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Bhajji banned, I say call off the series (Page 4)

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sareg

IF-Dazzler

sareg

Joined: 10 January 2006

Posts: 3976

Posted: 06 January 2008 at 4:25pm | IP Logged

Originally posted by #1EijazFan

Symo is NOT black, he is mixed race! and that too only by birth! His parents who adopted him were not black Confused

You are trying to dance around the issue, he is black and you are saying calling a black man by race is ok since he was adopted

Originally posted by #1EijazFan

and no, it is not only blacks who are linked 2 monkeys, it is humans in general..or atleast that is what I have gathered from my science lessons.
Using science to justify racists words, hmmm Germans used the same method when they were mighty, With Hitler and his scientific books to justify blacks and jews were inferiorLOL

Originally posted by #1EijazFan

ICC is nowhere without the Indian Team! We have the highest paid cricketer on our team..we have the most cricket fans on our side and i'm very sure they will not do anything to let go of such a strong team who does so much for them. Wink

so money buys everythingLOL

Originally posted by #1EijazFan

the only thing is that aussies will take up any MINOR issue

racism is a minor issue, I am sure M.K.Gandhi disagreesWink

Originally posted by #1EijazFan

I wish just for once the Indians fight fire with fire but I know yet again the masters of sledging will create a new story. Being #1 in cricket is nothing when the whole world thinks you have huge attitude problems and where millions of people hate you for your attitude.

there is a difference between racism and sledging, India and Indians should learn that fast 

Originally posted by #1EijazFan

I don't think Bajji was racist, on the basis that a man like Ponting has given his statement and verdict is based on that..then definitely NOT! Dead

You see different races view what is racist for them differently, if we want someone to respect our race and not call us different races names, we should be respectful to others too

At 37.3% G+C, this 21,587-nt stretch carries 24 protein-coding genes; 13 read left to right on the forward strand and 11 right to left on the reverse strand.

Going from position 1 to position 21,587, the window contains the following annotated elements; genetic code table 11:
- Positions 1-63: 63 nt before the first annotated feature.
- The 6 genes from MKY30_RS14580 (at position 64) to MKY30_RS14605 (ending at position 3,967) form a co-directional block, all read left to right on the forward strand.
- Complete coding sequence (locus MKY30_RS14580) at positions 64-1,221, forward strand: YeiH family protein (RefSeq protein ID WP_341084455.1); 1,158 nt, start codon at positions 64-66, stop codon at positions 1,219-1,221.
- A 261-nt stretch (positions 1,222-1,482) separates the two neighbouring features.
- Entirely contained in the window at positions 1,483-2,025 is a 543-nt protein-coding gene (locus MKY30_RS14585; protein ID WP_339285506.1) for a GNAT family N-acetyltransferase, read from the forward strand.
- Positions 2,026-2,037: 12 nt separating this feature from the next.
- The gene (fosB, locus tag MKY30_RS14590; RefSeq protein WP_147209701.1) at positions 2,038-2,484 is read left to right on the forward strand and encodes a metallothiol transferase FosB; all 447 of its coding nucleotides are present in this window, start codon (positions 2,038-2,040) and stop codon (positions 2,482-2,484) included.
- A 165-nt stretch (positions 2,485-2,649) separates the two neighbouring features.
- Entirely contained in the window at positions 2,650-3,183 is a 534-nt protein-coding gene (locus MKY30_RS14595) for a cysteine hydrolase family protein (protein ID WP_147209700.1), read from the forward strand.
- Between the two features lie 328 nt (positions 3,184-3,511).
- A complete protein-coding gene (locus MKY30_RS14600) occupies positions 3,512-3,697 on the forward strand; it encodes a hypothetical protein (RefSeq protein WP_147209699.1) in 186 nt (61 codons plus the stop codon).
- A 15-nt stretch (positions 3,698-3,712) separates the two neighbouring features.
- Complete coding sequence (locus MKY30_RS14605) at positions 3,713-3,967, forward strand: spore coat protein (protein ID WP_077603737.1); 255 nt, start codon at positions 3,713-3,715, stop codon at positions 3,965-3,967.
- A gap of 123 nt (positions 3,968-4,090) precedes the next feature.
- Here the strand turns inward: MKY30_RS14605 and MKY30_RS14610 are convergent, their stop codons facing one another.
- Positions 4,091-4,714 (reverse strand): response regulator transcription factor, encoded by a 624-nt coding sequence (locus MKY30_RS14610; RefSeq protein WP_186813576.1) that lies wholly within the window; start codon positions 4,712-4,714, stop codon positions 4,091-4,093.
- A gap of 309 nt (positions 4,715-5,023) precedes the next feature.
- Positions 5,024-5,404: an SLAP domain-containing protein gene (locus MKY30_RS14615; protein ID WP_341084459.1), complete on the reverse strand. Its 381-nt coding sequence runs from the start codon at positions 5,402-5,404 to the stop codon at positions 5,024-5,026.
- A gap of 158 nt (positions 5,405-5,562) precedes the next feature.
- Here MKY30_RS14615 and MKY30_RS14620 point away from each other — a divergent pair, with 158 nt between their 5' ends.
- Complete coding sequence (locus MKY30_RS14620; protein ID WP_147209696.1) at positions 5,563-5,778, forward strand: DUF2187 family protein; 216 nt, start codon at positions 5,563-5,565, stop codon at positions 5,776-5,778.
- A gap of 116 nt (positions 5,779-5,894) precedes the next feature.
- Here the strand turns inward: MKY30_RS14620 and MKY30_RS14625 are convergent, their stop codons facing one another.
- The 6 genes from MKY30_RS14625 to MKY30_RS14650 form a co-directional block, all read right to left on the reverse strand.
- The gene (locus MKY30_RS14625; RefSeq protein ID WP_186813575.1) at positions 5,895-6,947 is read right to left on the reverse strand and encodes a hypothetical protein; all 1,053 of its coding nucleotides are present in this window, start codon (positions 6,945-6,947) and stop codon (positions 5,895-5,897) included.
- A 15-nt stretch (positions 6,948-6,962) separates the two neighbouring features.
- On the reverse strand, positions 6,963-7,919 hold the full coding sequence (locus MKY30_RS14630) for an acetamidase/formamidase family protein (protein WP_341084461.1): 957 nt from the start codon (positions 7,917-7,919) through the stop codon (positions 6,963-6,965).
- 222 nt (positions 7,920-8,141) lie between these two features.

I feel it is more of a education problem on our end rather than attitude problem, we need to understand what others feel as racist and learn to respect that

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return_to_hades

IF-Veteran Member

return_to_hades

Joined: 18 January 2006

Posts: 20766

Posted: 06 January 2008 at 4:29pm | IP Logged
Pardon my French but this whole entire test match has been a load of large animal excrement. Had it not been for a excremental load of umpiring errors we would have won the game. Of course part of it does come on us some batsmen did not stand through for the draw. However, you cannot ignore the fact that the whole test was lop-sided with every decision going against India. Not close ones, or missed by a whisker, brutally wrong decisions.

Now I won't say Bhajji is completely innocent. He is a fiery one, who gives as good as he gets. Nothing holds him back from giving a piece of his mind. He does lose his cool too easily and needs to cool his horses. At the same time I do not see him as one reacting unless provoked. I also have a lot of trust in Tendulkar's word because he has always been a calm person with a pretty integral career.

To me monkey is not a racial abuse. Anyone who looks and acts like a monkey is a monkey. Symonds fits the bill. I would call him one and not think about it. I would not racially abuse a person of color as monkey. Firstly I do not racially abuse and people of color act like humans.